CEA’s new president and vice president have officially begun their terms, and they’re ready and excited to work with members across the state to champion public education and the teaching profession.
Posts from the ‘CEA News’ Category
The legislature may have refused to override the governor’s veto of a crucial school safety bill earlier this summer, but it’s not an issue teachers will walk away from. CEA leaders and staff have been hard at work this month seeking input from the State Department of Education and other stakeholders to create a revised bill that could pass the General Assembly and be signed into law.
Today a task force consisting of CEA and 13 other advocacy organizations, State Department of Education staff, and members of the General Assembly met in person for the first time for discussions about the bill. The group seeks to provide protections for the safety of students and teachers and proactive supports to help students who cause physical injury to others. Read more
More than 200 Connecticut teachers, supporters, and CEA staff hit the links at Glastonbury Hills Country Club yesterday as part of CEA’s largest fundraiser of the year to benefit public school students in need.
The Connecticut Education Foundation’s (CEF) 24th annual Hands Across the Green Golf Tournament raised thousands of dollars for The Children’s Fund, which provides eyeglasses, clothing, school supplies, and many other essentials for disadvantaged children throughout the state—as well as multiple scholarships and the Edward J. Boland Financial Assistance Fund, which helps teachers facing extraordinary hardships.
Throughout the year, teachers turn to CEF to request money for essential items for students or colleagues experiencing significant financial hardships.
If you're looking for more information on how to protect your rights, advocate for your profession, and thrive as a union member in the Janus era, register for the CEA Summer Conference this August 6-7...
CEA delegates to the NEA Representative Assembly (RA) are ready to utilize the power of the burgeoning Red for Ed movement to meet new challenges to public education head on
Standing up for students and the teaching profession is central to what it means to be a teacher, but in some places around the world, it can land you in prison.
That’s what happened to Jalila Al-Salman a Bahraini teacher and vice president of the Bahrain Teachers’ Association (BTA), who is currently a guest of the CEA delegation to the NEA Representative Assembly (RA).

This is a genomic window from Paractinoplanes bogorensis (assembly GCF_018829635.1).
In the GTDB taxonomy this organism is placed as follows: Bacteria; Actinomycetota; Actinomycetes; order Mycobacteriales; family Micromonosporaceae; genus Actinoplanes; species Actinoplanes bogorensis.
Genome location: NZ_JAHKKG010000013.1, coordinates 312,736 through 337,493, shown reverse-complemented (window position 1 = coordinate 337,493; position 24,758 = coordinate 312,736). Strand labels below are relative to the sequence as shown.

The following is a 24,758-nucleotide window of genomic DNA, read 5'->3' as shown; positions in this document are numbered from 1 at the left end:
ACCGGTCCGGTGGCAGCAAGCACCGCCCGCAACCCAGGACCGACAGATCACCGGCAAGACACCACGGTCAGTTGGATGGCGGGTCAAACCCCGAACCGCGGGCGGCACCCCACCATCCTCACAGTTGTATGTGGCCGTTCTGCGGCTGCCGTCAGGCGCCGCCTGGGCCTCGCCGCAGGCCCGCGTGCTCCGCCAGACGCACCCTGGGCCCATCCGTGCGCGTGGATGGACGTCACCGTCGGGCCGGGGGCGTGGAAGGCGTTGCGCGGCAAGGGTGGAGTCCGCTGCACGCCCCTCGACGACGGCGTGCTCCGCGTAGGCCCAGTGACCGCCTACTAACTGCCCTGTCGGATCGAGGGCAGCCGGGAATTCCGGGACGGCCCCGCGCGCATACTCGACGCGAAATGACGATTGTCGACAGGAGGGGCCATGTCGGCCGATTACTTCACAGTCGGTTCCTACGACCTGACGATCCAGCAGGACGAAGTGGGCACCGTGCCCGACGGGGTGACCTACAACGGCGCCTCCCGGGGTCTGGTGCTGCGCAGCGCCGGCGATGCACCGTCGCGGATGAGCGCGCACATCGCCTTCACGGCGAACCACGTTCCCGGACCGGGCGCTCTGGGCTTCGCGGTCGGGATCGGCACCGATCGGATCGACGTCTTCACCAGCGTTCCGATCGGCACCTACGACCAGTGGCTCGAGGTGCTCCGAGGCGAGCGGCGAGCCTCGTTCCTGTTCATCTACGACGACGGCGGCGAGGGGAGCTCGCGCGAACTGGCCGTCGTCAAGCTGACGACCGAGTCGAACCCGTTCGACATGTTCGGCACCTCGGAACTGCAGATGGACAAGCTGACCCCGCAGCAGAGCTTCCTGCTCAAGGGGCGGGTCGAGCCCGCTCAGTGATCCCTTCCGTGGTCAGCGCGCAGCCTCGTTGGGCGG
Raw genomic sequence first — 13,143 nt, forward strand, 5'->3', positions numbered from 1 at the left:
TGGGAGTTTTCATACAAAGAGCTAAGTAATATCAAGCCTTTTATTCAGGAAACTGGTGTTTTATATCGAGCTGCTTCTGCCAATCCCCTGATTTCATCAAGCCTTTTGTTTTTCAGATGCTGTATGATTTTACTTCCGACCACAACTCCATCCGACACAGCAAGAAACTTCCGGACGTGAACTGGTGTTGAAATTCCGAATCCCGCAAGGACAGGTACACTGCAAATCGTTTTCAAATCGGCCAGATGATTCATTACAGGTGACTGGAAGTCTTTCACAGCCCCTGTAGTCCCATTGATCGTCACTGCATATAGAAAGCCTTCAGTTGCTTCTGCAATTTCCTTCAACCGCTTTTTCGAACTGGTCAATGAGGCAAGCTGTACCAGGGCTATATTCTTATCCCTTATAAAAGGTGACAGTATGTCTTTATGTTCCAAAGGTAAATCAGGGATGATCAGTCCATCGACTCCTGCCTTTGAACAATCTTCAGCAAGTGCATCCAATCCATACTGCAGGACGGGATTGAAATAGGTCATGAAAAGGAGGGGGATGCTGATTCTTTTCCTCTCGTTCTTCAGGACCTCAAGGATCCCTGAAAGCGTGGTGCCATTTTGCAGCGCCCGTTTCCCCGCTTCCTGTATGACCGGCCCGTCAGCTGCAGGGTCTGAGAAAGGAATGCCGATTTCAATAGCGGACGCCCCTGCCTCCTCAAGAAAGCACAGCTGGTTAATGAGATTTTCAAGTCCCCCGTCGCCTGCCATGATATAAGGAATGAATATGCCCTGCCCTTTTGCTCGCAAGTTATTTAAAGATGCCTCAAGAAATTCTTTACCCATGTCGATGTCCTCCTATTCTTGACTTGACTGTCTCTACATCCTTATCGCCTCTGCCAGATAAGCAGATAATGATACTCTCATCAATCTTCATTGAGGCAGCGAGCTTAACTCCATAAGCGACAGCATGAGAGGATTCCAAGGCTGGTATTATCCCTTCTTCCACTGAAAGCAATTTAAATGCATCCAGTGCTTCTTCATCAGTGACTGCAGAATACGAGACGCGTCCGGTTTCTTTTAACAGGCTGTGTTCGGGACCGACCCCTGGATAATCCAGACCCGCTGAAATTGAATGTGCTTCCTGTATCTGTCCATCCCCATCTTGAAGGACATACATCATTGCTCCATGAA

In 2011, Sl-Salman helped to organize teacher strikes through the BTA in support of pro-democracy protests that were part of the international Arab Spring. She and other educators demanded reforms to Bahrain’s educational system, and advocated an end to the killing and suppression of protestors—a large percentage of whom were students. Read more
In her keynote address to open the NEA Representative Assembly (RA) today, NEA President Lily Eskelsen García told the more than 6,000 educators gathered at the Minneapolis Convention Center, “These are dark days, but Martin Luther King reminded us, ‘…only when it’s dark enough can you see the stars.’ And we have seen true stars align. We have seen the people march and speak up and refuse to be silent and refuse to pretend; we have seen the resistance rise.”
This RA is taking place in the wake of the recent Supreme Court decision in Janus v. AFSCME, a case bankrolled by corporate interests, which seeks to weaken labor unions and steal the voice of students and teachers. However the Janus case isn’t the only attack educators have been uniting against recently. Read more
Some of your Connecticut colleagues are in Minneapolis this week as members of the world’s largest democratic deliberative body: the NEA Representative Assembly (RA). The more than 100 CEA members are some of the over 6,000 elected delegates who are representing their colleagues around the nation.
Delegates are more energized than ever as they begin today to set education policy just days after the Janus v. AFSCME Supreme Court decision that sided with corporate interests over working people, threatening the future of workers’ rights.
Educators from every state come together to address how the membership will stand together to build an even stronger union in the wake of Janus and tackle the major issues facing public school students and educators. Read more
In its decision in Janus vs. AFSCME, the U.S. Supreme Court struck down nearly four decades of precedent and legal protections. The Janus decision attempts to suppress teachers from speaking out for the needs of their students, public education, and their profession.
Those who are behind Janus have sought to weaken the teachers union, eliminate pensions, cut teacher salaries and benefits, and privatize public schools.
Groups like the Mackinac Center in Michigan are already trying to spread their misinformation in Connecticut. Who funds the Mackinac Center? Betsy DeVos, the Koch brothers, and corporate special interests.
Find out the truth about those who are behind the Janus decision and their real goal in urging teachers to leave their union.